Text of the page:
Aces coach Bill Laimbeer wasn’t in the best of moods a few days before his team opened the WNBA season.
He had just watched the Aces score six points in the first quarter of a scrimmage and was wondering where points were going to come from, especially if forward A’ja Wilson’s ankle injury lingered into the regular season.
But after two games, Wilson has played and excelled and the Aces’ offense has fallen into place.
“The chemistry has been better than I thought,” Laimbeer said Thursday. “It’s a good thing for the coaches right now because they (players) are working together. They all like each other. They all understand each other. They’re starting to trust each other, which is great because they’ve only been together for a short time.”
Take away the final five minutes in the season opener against Chicago, during which they missed their last 11 shots in an 88-86 loss, and the Aces have looked like a team that has played together for years.
Wilson is averaging 21.5 points and 11 rebounds on 51.6 percent shooting. Newcomer Angel McCoughtry scored 25 in her Aces debut and added 12 points in 15 minutes in Las Vegas’ 100-70 win over Atlanta on Wednesday, when five players scored in double figures.
The Aces went 6-for-9 from 3-point range against the Dream, with Dearica Hamby, who scored 20 points against Atlanta and is averaging 17, and Kayla McBride hitting two apiece.
“The Chicago game taught us a lot,” McCoughtry said. “We played so well, but we didn’t win because we didn’t hit any 3s and they hit (nine) and they win. You’ve got to hit at least one or two per game, and I don’t think that’s hard to do.”
The 3-point shot never will be the Aces’ emphasis, not with Wilson and McCoughtry relentlessly attacking the basket, Hamby scoring on hustle plays and others such as Danielle Robinson and Jackie Young creating transition opportunities in the open floor.
“I love being in this system,” Robinson said. “We get the rebound, and we’re out of there, all five players. I’ve enjoyed running with this team. I really enjoy that part, and that’s at huge part of our identity.”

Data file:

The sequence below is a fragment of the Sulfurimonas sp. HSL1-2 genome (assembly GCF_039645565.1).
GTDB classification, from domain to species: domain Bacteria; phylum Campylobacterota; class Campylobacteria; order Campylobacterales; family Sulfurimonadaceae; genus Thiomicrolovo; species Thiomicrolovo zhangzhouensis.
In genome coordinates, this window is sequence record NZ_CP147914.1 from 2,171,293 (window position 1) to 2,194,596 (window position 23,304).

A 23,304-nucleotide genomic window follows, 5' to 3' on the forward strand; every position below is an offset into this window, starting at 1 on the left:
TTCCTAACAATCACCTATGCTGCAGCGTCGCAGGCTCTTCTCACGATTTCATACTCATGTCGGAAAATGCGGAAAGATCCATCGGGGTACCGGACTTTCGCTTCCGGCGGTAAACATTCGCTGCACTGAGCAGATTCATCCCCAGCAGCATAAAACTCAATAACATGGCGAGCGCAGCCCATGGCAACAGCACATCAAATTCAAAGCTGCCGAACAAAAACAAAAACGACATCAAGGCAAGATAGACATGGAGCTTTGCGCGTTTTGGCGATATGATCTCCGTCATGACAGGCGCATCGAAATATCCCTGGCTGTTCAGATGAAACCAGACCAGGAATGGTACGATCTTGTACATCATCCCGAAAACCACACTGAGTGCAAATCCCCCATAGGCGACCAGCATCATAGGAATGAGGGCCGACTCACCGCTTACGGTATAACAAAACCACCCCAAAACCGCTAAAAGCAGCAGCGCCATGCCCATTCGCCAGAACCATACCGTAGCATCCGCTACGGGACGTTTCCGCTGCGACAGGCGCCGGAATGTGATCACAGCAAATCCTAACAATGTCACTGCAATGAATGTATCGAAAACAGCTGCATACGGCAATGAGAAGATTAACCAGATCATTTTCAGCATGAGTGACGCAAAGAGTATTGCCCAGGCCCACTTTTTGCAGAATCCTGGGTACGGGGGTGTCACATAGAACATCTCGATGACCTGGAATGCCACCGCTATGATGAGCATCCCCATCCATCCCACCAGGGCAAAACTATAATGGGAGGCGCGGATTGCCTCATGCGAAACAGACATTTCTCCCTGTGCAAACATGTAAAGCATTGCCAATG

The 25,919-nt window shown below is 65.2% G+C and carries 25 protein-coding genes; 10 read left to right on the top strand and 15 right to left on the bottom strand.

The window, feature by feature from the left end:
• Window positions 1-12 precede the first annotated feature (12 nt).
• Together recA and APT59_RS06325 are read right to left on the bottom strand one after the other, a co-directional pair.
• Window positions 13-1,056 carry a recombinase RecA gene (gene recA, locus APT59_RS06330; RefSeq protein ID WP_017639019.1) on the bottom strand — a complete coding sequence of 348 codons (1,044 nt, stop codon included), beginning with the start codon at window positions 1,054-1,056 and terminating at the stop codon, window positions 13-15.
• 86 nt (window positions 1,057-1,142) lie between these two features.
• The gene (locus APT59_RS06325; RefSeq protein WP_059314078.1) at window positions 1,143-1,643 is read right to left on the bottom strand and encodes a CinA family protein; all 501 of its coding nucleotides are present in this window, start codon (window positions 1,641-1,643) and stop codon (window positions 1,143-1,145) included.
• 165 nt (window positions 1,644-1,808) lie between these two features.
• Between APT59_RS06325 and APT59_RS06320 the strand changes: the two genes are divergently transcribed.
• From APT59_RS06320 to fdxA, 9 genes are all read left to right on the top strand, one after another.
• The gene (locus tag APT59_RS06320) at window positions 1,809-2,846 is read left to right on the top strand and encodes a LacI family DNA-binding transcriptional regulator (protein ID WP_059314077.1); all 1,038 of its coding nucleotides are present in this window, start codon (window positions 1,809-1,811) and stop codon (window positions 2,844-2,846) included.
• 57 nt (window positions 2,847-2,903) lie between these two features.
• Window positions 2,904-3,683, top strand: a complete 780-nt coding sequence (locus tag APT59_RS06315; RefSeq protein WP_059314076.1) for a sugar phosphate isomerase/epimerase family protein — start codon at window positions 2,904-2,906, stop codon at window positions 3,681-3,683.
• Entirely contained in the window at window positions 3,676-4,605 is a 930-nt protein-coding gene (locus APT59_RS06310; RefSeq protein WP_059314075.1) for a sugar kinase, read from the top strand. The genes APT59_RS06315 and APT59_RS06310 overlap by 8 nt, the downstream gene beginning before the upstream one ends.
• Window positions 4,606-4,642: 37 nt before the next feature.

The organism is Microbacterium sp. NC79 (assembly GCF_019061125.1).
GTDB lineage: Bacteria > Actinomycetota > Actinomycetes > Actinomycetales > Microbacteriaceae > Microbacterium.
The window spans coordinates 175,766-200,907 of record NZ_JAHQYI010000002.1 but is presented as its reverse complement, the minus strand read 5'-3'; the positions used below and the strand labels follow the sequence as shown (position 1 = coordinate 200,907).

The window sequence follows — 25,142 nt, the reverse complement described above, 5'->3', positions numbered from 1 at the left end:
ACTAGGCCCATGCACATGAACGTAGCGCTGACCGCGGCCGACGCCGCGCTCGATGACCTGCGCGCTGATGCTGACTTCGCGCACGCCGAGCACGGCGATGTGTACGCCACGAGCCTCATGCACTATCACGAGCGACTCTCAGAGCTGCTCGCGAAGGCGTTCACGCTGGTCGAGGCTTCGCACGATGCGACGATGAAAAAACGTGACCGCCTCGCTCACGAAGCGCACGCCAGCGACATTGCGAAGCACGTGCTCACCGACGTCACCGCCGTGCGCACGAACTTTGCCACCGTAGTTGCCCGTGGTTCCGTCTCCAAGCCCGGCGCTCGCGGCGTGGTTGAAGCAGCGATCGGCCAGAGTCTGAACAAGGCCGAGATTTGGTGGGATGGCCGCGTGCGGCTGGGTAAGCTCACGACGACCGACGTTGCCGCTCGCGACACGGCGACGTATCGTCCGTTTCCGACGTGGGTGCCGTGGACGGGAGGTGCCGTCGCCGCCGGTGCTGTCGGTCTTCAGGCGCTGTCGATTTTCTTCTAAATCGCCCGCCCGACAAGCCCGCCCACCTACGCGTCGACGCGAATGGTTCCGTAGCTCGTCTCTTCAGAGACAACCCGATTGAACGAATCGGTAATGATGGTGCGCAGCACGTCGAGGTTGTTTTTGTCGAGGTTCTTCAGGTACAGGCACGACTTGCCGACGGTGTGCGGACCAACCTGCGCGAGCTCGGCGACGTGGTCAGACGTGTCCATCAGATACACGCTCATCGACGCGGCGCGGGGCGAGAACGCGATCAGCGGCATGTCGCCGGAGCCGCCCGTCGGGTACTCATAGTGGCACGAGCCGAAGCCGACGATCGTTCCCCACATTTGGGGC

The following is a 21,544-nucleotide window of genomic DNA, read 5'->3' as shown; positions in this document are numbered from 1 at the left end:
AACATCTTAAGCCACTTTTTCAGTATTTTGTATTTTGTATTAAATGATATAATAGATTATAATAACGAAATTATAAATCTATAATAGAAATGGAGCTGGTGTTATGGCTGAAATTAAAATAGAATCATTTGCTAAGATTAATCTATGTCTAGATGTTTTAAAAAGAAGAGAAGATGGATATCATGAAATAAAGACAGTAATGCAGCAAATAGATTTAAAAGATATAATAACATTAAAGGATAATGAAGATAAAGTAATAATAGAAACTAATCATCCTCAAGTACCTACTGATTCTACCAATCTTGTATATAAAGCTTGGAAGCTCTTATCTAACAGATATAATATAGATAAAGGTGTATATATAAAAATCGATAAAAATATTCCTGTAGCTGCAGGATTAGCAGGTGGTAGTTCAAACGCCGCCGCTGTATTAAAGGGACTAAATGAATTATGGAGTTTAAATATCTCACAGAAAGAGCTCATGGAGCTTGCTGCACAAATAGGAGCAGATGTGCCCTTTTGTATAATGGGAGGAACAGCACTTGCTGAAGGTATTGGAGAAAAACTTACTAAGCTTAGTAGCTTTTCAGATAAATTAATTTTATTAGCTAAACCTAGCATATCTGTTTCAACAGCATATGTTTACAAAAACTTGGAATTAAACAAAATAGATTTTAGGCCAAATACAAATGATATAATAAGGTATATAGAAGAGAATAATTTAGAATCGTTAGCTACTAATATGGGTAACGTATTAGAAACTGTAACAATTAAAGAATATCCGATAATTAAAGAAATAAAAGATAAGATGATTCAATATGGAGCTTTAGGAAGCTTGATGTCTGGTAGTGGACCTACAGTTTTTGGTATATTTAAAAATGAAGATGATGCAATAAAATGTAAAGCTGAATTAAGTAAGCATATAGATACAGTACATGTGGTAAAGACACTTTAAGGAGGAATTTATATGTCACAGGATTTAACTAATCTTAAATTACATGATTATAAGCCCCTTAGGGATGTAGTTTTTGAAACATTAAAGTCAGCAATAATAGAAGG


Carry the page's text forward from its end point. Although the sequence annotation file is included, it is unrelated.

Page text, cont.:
Robinson is part of what Laimbeer calls his energy team alongside Hamby, last year’s WNBA Sixth Woman of the Year, and Young.
Laimbeer has been able to bring that kind of firepower off the bench because of his insertion of point guard Lindsay Allen into the starting lineup.
Allen has responded with seven assists against Chicago and found her shot for 11 points against Atlanta.
“I’ve always known Lindsay could lead a team,” Laimbeer said. “She’s a very smart basketball player, but they didn’t have to guard her. Now they have to guard her. She’s become a professional basketball player. How that translates over the course of time and how the team evolves, I don’t have a clue right now.”
Nobody knows if the Aces can continue to average 93 points and shoot nearly 50 percent from the floor while leading the league in pace. But at least for now, watching what his team is doing offensively has Laimbeer in a much better mood.
Who: Aces (1-1) vs. Mercury (0-2)
When: 7 p.m. Friday
Where: IMG Academy, Bradenton, Fla.
TV: CBSSN, MyLVTV
About the Aces: Las Vegas bounced back from an 88-86 loss to Chicago by blowing out Atlanta 100-70 on Wednesday. A’ja Wilson is playing at an MVP level, averaging 21.5 points and 11 rebounds, and top reserve Dearica Hamby is scoring 17 points per game.
About the Mercury: Phoenix has some of the WNBA’s best talent, but that star power hasn’t translated into a win. Skylar Diggins-Smith joined Brittney Griner and Diana Taurasi to form a team with high expectations, but the Mercury have allowed 102.5 points per game in losses to Los Angeles and Indiana.